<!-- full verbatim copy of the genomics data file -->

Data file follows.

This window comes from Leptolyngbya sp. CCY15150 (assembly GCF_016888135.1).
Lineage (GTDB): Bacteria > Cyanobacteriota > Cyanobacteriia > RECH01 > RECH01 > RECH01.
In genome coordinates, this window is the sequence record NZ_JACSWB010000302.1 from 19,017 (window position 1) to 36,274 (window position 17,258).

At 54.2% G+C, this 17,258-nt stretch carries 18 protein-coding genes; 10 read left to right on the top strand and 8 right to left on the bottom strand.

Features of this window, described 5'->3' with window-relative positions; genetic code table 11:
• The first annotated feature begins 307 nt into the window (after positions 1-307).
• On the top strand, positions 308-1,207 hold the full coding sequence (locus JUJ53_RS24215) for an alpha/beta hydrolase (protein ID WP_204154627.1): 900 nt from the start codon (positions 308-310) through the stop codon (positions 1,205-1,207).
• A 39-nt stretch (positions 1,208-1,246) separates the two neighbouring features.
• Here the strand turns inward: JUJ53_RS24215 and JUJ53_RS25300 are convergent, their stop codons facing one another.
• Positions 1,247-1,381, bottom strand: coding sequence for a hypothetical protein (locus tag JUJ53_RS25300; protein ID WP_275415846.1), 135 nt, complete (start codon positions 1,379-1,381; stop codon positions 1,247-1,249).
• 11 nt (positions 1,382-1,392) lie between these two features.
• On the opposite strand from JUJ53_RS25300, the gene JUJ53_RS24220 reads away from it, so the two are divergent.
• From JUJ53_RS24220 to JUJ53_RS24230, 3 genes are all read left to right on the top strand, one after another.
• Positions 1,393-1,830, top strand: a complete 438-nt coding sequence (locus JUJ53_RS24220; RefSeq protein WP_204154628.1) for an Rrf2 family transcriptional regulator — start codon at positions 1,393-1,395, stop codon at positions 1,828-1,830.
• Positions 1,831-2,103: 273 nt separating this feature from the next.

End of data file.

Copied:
This window comes from Leptolyngbya sp. CCY15150 (assembly GCF_016888135.1).
Lineage (GTDB): Bacteria > Cyanobacteriota > Cyanobacteriia > RECH01 > RECH01 > RECH01.
In genome coordinates, this window is the sequence record NZ_JACSWB010000302.1 from 19,017 (window position 1) to 36,274 (window position 17,258).

At 54.2% G+C, this 17,258-nt stretch carries 18 protein-coding genes; 10 read left to right on the top strand and 8 right to left on the bottom strand.

Features of this window, described 5'->3' with window-relative positions; genetic code table 11:
• The first annotated feature begins 307 nt into the window (after positions 1-307).
• On the top strand, positions 308-1,207 hold the full coding sequence (locus JUJ53_RS24215) for an alpha/beta hydrolase (protein ID WP_204154627.1): 900 nt from the start codon (positions 308-310) through the stop codon (positions 1,205-1,207).
• A 39-nt stretch (positions 1,208-1,246) separates the two neighbouring features.
• Here the strand turns inward: JUJ53_RS24215 and JUJ53_RS25300 are convergent, their stop codons facing one another.
• Positions 1,247-1,381, bottom strand: coding sequence for a hypothetical protein (locus tag JUJ53_RS25300; protein ID WP_275415846.1), 135 nt, complete (start codon positions 1,379-1,381; stop codon positions 1,247-1,249).
• 11 nt (positions 1,382-1,392) lie between these two features.
• On the opposite strand from JUJ53_RS25300, the gene JUJ53_RS24220 reads away from it, so the two are divergent.
• From JUJ53_RS24220 to JUJ53_RS24230, 3 genes are all read left to right on the top strand, one after another.
• Positions 1,393-1,830, top strand: a complete 438-nt coding sequence (locus JUJ53_RS24220; RefSeq protein WP_204154628.1) for an Rrf2 family transcriptional regulator — start codon at positions 1,393-1,395, stop codon at positions 1,828-1,830.
• Positions 1,831-2,103: 273 nt separating this feature from the next.